In the same way that the medicinal chemists from 5-10 years ago that Derek Lowe is writing about were caught off-guard by the impact of globalization, people in the postal service are watching technologies like email and internet advertising change the foundation of their jobs, people in the healthcare industry are watching new laws and regulations slowly come down the pipeline, and people in the book publishing industry are watching as eBooks and eReaders take off. I’m not claiming that these changes were obviously predictable – that’s what makes my job in venture interesting! — but, changes in science & technology, in globalization, and in demographics have and will dramatically impact every aspect of life/business and, frankly speaking, its the people who work in an industry (in the case of medicinal chemistry, it was guys like Derek Lowe) who have the best shot at gazing at a crystal ball, predicting and understanding the changes that will come down the pipeline, and, then, figuring out ways to get ahead of it (whether that means changing jobs, learning new skills, etc).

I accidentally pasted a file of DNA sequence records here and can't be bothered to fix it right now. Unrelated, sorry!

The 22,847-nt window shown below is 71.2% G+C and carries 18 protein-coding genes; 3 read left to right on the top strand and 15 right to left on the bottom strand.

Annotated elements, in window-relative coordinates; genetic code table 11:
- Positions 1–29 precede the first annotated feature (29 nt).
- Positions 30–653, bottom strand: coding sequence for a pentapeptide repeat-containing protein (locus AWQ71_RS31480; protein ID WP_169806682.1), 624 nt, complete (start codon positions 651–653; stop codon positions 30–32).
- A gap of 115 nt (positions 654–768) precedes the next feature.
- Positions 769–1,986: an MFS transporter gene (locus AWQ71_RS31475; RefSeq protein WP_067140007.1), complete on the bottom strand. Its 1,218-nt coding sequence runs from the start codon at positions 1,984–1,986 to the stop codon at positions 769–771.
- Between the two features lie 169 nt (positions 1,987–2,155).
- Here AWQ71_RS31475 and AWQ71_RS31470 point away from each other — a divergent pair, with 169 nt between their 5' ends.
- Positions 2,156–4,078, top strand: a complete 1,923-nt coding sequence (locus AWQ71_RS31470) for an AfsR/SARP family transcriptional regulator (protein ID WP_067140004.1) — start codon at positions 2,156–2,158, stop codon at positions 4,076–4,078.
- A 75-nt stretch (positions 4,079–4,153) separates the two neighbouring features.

So, do yourself a favor 5-10 years from now – and gaze into your crystal ball.

(Image credit: PE2011 Facts)

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Some Career Advice for Students

Many students trying to pick classes/majors in college will end up consulting with their counselors/academic advisors who, in turn, will almost always reply with very generic advice along the lines of: “study what you love”.

But as my girlfriend once pointed out, the problem with asking academic advisors that question is that academic advisors tend to be academics – and in academia, you can make a career out of studying anything. Outside of academia, that is not so true. Look no further than the paradox of how we have record high unemployment for recent college graduates despite almost every startup I’ve spoken with expressing concerns about finding and retaining qualified employees?